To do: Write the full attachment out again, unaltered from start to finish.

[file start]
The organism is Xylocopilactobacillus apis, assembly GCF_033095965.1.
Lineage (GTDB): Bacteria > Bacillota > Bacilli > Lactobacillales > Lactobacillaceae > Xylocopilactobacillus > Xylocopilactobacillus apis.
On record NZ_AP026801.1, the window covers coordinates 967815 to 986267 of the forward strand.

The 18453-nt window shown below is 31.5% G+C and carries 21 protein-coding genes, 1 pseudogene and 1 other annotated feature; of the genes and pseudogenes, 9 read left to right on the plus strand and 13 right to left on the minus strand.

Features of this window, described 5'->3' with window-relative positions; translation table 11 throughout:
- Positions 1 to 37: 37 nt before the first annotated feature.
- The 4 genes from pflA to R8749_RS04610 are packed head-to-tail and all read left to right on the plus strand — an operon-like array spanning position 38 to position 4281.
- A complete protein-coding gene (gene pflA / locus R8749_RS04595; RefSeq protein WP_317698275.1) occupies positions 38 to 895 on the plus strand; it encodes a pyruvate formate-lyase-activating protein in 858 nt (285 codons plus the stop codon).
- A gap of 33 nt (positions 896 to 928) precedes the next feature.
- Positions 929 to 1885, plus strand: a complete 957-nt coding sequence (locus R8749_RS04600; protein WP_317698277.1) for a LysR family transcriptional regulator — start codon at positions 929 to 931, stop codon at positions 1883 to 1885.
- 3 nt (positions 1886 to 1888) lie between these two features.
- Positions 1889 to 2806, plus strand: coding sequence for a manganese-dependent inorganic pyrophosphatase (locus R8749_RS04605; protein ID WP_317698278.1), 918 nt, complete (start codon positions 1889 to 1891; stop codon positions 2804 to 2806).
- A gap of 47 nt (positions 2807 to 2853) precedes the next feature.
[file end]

The organism is Xylocopilactobacillus apis, assembly GCF_033095965.1.
Lineage (GTDB): Bacteria > Bacillota > Bacilli > Lactobacillales > Lactobacillaceae > Xylocopilactobacillus > Xylocopilactobacillus apis.
On record NZ_AP026801.1, the window covers coordinates 967815 to 986267 of the forward strand.

The 18453-nt window shown below is 31.5% G+C and carries 21 protein-coding genes, 1 pseudogene and 1 other annotated feature; of the genes and pseudogenes, 9 read left to right on the plus strand and 13 right to left on the minus strand.

Features of this window, described 5'->3' with window-relative positions; translation table 11 throughout:
- Positions 1 to 37: 37 nt before the first annotated feature.
- The 4 genes from pflA to R8749_RS04610 are packed head-to-tail and all read left to right on the plus strand — an operon-like array spanning position 38 to position 4281.
- A complete protein-coding gene (gene pflA / locus R8749_RS04595; RefSeq protein WP_317698275.1) occupies positions 38 to 895 on the plus strand; it encodes a pyruvate formate-lyase-activating protein in 858 nt (285 codons plus the stop codon).
- A gap of 33 nt (positions 896 to 928) precedes the next feature.
- Positions 929 to 1885, plus strand: a complete 957-nt coding sequence (locus R8749_RS04600; protein WP_317698277.1) for a LysR family transcriptional regulator — start codon at positions 929 to 931, stop codon at positions 1883 to 1885.
- 3 nt (positions 1886 to 1888) lie between these two features.
- Positions 1889 to 2806, plus strand: coding sequence for a manganese-dependent inorganic pyrophosphatase (locus R8749_RS04605; protein ID WP_317698278.1), 918 nt, complete (start codon positions 1889 to 1891; stop codon positions 2804 to 2806).
- A gap of 47 nt (positions 2807 to 2853) precedes the next feature.